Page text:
Hacker Communities Vs Security Communities

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Right from the start, I can say that the good guys are on higher grounds. Here’s why:

 

First of all, nobody likes ransomware on their computer and the vast majority of people are not hackers but targets so if there’s something that they can do to get rid of it they will do it.

Secondly, there are a lot of security companies that sell anti-virus software so every one of them is trying to make theirs more powerful than the other. A high competition means a higher interest to upgrade it.

Then you have the tech guys that are well paid from big companies to invest their time in understanding what are the hackers motives and methods so that they can come up with solutions to those attacks.

 

Five Ways That Good Guys Share More Than Bad Guys

It takes a lot for me to write a cybersecurity blog post these days. I spend most of my writing time working on my PhD. Articles like Nothing Brings Banks Together Like A Good Hack drive me up the wall, however, and a Tweet rant is insufficient. What fired me up, you might ask? Please read the following excerpt:

[Troels] Oerting, with no small dose of grudging admiration, says his adversaries excel at something that can’t be addressed with deep pockets or killer software: They’re superb networkers. “The organized crime groups in cyber are sharing much better than we are at the moment,” says Oerting, a Dane with a square jaw and the watchful eyes of a cop who’s investigated the underworld for 35 years. “They are sharing methodologies, knowledge, tools, practices—what works and what doesn’t.”

Statements like these are regularly submitted without evidence. In response, I provide five sources of evidence why organized crime groups do not share more than defenders.

1. Solution providers share. Both commercial and not-for-profit solution providers share enormous amounts of information on the security landscape. Some of it is free, and some of it is sold as products or consulting. Thousands of security companies and not-for-profit providers compete for your attention, producing white papers, Webinars, and other resources. You might argue that all of them claim to be the answer to your problem. However, this situation is infinitely better than the 1980s and early 1990s. Back then, hardly any solutions, or even security companies and organizations, existed at all.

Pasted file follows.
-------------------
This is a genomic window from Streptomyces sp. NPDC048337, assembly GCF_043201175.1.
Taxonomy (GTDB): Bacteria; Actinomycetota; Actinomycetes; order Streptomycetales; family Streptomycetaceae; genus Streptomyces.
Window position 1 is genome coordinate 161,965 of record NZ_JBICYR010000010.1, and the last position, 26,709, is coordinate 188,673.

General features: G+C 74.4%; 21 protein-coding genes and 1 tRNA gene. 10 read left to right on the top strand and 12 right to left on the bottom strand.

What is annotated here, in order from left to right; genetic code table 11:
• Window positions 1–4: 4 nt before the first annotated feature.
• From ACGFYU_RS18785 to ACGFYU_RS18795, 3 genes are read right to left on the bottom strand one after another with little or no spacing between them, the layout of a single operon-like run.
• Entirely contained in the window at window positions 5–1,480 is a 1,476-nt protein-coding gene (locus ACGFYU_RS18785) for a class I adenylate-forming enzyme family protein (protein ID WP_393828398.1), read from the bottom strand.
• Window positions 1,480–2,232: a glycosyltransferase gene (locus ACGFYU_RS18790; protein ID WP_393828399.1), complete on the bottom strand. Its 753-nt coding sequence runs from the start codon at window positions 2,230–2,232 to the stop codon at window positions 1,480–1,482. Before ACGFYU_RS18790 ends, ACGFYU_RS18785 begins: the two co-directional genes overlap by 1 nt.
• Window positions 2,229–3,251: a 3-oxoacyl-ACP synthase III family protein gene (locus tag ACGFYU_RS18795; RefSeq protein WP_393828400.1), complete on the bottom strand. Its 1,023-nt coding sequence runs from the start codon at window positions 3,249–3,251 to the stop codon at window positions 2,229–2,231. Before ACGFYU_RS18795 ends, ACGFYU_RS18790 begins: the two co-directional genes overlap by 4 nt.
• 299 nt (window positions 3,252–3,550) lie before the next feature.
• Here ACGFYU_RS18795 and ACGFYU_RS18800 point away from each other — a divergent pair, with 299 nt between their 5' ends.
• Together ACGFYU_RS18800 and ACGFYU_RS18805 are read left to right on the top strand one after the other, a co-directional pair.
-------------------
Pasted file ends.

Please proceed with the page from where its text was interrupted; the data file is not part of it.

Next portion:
Criminal solution providers share, but they do so by selling their wares. This is true for the open world as well, but the volume of the open world is orders of magnitude greater. Read more…

 

Other good news is that websites and forums are starting to close and ban hacker communities due to the fact that hacker attacks are getting more and more serious.

A webmaster will avoid getting into trouble and harming their website because of a few bad intended users.

 

Hackforums Shutters Booter Service Bazaar

 

Perhaps the most bustling marketplace on the Internet where people can compare and purchase so-called “booter” and “stresser” subscriptions — attack-for-hire services designed to knock Web sites offline — announced last week that it has permanently banned the sale and advertising of these services.

On Friday, Oct. 28, Jesse LaBrocca — the administrator of the popular English-language hacking forum Hackforums[dot]net — said he was shutting down the “server stress testing” (SST) section of the forum. The move comes amid heightened public scrutiny of the SST industry, which has been linked to several unusually powerful recent attacks and is responsible for the vast majority of denial-of-service (DOS) attacks on the Internet today.

The administrator of Hackforums bans the sale and advertising of server stress testing (SST) services, also known as "booter" or "stresser" online attack-for-hire services.

The administrator of Hackforums bans the sale and advertising of server stress testing (SST) services, also known as “booter” or “stresser” online attack-for-hire services.

“Unfortunately once again the few ruin it for the many,” LaBrocca wrote under his Hackforums alias “Omniscient.” “I’m personally disappointed that this is the path I have to take in order to protect the community. I loathe having to censor material that could be beneficial to members. But I need to make sure that we continue to exist and given the recent events I think it’s more important that the section be permanently shut down.” Read more…

 

The websites we are registering on are protecting our privacy, PayPal, Facebook, Google and so on are adopting new methods of log in security so that your account are being kept safe. All this said know that there are powerful forces working in your favor in order to make the Internet a safe place for all to share and enjoy.

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